Written by: Fenella Kernebone. Photography courtesy of CoDesign Studio.
Lucinda Hartley is co-founder and CEO of CoDesign Studio, a placemaking social enterprise that works with local communities to deliver low-cost improvements to their public spaces. Since 2010, CoDesign Studio has worked on more than 50 urban renewal projects. Fenella Kernebone speaks to Hartley about these community-minded initiatives and her unique approach to civic works.
Fenella Kernebone: The notion of working with local communities so that they are part of the design process when it comes to placemaking seems almost a given, but how has Australia embraced the ideals of tactical urbanism?
Lucinda Hartley: I think that the conversation around tactical urbanism, collaborative urbanism and placemaking has really matured in Australia in recent times. A couple of years ago the idea of getting a local community to create places might have seemed left field, whereas today this is becoming embedded in client briefs. What’s exciting about this is that I think there is a recognition that we need to do things differently. In our work at CoDesign Studio, we specialise in that kind of disruptive urban design.
FK: You have to approach this pretty carefully I imagine. You can’t just walk in there and say, ‘let’s do a pop-up’. What is the process that you undertake at CoDesign Studio?
LH: I think that one of the understandings around tactical urbanism is that it is about starting pop-up spaces and hoping that will be the fix to any problems. There is never a quick fix. Tactical urbanism provides a lens to reframe a problem. It’s an international methodology, but here in Australia across 50-odd projects we have developed a methodology based around four pillars that we think are required to really help to define more successful places and communities. To start with, it’s about putting people first. This might seem obvious, but it’s funny how often people are brought in as a sounding board to test ideas, rather than at the beginning. It’s not just about asking people what they think, but involving them in the process of co-creating their neighbourhood.
FK: When we talk about co-design and co-creation – who are those in a community who opt in and choose to participate in the design process?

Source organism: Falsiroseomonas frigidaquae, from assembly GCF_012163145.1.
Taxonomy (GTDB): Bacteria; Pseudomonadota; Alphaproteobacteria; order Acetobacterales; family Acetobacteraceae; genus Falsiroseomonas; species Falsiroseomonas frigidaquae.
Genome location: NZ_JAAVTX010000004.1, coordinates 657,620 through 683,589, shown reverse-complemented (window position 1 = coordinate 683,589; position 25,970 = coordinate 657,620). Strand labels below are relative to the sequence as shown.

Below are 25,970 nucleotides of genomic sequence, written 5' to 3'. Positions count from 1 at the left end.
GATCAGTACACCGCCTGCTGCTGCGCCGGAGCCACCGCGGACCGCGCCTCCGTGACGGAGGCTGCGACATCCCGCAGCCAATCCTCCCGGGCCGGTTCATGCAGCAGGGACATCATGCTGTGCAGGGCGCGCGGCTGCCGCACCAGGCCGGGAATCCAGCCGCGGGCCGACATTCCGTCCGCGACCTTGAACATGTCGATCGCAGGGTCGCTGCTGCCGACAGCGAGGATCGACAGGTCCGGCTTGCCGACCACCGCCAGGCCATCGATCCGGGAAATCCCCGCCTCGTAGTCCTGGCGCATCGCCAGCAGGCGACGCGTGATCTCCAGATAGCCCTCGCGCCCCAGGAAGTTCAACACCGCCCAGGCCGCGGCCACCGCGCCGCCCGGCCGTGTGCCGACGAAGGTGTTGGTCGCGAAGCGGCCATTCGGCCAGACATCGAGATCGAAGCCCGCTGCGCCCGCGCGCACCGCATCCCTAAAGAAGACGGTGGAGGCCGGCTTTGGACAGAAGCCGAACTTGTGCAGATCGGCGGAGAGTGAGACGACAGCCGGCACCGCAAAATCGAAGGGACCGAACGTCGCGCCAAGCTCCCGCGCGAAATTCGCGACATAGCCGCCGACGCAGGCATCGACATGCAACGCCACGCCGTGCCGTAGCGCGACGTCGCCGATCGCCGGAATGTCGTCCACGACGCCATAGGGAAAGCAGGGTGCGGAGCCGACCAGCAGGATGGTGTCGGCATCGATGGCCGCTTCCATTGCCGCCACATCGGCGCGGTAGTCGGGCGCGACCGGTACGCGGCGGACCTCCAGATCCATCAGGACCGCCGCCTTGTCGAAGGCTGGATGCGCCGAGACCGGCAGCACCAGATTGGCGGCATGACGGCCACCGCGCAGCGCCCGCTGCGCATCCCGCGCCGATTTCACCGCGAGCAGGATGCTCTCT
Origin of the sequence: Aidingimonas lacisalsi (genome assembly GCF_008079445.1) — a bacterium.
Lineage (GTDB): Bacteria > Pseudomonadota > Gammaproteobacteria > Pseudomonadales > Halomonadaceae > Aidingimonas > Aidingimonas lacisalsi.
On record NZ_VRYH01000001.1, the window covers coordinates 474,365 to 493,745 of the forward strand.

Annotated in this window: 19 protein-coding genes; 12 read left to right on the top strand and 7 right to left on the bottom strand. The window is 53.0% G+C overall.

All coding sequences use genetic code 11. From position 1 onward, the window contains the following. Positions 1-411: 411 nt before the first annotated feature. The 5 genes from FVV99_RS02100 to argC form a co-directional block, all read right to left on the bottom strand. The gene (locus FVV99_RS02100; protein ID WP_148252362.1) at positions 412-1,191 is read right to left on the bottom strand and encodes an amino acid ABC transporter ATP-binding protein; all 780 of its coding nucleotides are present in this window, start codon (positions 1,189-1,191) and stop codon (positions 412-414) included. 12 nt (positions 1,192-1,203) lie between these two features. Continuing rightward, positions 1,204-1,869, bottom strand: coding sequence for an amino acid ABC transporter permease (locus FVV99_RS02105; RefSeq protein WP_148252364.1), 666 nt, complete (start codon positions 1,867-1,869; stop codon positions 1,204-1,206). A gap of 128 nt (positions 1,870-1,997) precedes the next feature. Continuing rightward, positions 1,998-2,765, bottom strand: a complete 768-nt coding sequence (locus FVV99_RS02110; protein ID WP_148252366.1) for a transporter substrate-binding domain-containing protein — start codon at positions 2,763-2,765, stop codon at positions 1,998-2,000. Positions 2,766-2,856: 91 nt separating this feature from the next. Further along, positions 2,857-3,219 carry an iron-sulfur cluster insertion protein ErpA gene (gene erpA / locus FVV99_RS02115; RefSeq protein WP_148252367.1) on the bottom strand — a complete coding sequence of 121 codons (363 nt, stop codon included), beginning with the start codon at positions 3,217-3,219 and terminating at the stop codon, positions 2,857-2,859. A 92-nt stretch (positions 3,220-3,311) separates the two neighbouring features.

LH: In traditional engagement processes very few people do opt in. In fact, councils would be happy if they got a two percent response rate, which is pretty small – five percent would be off the charts. People are very connected and engaged, just in different ways. The reason that we are interested in changing places, as part of an engagement process, such as running prototypes, experiments and physical place activations, is that it disrupts things so that you do get the attention from a range of people who might not usually participate.
A good example is a prototype for Dodds Street, as part of the Southbank Master Plan through the City of Melbourne and Arts Victoria, which was about closing a street and turning it into a park – a controversial thing to do in any Australian city. If you lose car parks the sky will fall. This project was about building a different conversation. We turned the street into a park for a couple of weeks, invited food vans and other retailers, who were interested in growing a business model in that area and programmed arts events and activities. The ultimate purpose, even though it made the street vibrant for a couple of weeks, was to test ideas and build a collective story about what the future park was going to be. It’s still a design process, but it is one that is co-created with the stakeholders.
FK: Much of this is about entering a space that is already established to engender community. What about for new developments, ones that don’t even have a human being in them yet?
LH: Absolutely. Wearing a different hat to CoDesign Studio, I am on the Ministerial Advisory Committee for the Fishermans Bend Urban Renewal Area. It is a reframe of the question when you’re working with a community that doesn’t exist yet. In those environments I see that the process is more about place evolution. When there isn’t a ‘community’ in place, decisions are largely made by the expert team. Often they are good decisions, but they are not necessarily personal decisions. Places can start to look very generic and samey. So the approach that we work with in a variety of contexts is to look at early activation sites, such as temporary community hubs and community engagement activities around people who have bought early off the plan. By using temporary spaces, whether it is a café out of a shipping container or a pop-up park, those places then become a hub to start to build community. I think that helps to add value to the particular brand or identity of the place because it is coming from a local, authentic voice, not something that has been completely master-planned right down to the fence colour.